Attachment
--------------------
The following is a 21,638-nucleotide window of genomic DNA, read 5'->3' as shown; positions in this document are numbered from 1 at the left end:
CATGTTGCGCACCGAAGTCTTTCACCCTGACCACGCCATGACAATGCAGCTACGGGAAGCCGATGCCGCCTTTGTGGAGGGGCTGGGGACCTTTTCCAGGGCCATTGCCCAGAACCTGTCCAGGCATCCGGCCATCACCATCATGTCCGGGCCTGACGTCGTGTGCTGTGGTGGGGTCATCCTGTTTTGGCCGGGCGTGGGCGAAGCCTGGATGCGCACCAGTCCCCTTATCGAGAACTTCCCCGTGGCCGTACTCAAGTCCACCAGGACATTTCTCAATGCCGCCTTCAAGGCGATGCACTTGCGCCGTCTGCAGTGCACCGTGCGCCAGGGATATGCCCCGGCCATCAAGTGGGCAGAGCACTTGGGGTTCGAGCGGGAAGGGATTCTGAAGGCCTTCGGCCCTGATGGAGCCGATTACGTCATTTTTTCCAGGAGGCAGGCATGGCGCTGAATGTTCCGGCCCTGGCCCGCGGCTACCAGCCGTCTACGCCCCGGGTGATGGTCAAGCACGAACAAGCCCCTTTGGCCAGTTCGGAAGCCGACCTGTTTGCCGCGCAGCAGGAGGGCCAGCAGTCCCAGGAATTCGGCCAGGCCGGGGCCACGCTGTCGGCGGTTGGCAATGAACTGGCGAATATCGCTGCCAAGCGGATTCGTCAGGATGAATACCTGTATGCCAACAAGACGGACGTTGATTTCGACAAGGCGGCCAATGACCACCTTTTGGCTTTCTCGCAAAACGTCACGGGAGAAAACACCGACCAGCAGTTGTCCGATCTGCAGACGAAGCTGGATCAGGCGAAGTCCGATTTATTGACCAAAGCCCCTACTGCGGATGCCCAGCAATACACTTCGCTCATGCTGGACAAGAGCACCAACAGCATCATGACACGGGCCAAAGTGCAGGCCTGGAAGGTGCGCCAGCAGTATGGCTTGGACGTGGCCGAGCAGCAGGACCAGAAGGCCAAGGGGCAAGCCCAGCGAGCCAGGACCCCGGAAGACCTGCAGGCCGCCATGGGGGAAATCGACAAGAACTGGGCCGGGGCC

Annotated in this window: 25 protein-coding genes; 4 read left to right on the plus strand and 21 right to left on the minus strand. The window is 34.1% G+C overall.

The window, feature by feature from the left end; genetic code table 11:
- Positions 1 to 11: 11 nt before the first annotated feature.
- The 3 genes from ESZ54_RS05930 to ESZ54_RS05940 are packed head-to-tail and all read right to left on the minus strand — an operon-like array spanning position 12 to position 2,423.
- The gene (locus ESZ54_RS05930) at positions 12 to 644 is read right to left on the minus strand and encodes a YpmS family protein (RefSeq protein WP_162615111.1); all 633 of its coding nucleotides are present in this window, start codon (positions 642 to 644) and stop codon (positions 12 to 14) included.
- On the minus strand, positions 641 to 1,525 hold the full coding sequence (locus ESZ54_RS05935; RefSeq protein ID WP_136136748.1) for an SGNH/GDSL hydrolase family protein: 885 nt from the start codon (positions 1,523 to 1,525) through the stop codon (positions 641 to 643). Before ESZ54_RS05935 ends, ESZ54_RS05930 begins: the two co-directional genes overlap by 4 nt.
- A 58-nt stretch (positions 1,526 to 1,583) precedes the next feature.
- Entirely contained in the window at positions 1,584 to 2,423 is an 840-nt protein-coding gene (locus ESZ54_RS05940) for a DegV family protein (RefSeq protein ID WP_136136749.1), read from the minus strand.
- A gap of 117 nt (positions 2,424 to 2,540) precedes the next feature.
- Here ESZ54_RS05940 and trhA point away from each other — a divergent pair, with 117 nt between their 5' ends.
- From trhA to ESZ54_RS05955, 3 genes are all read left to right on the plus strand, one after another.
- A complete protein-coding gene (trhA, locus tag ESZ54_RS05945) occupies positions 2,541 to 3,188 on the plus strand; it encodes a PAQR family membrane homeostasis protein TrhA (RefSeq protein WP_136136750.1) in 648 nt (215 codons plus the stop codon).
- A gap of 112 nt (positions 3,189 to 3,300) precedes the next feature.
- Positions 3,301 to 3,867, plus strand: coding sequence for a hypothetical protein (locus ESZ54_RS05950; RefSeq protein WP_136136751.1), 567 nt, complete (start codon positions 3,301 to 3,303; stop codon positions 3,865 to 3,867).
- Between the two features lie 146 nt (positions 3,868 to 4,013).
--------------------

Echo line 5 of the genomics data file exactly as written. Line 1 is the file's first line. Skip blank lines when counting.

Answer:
- Positions 1 to 11: 11 nt before the first annotated feature.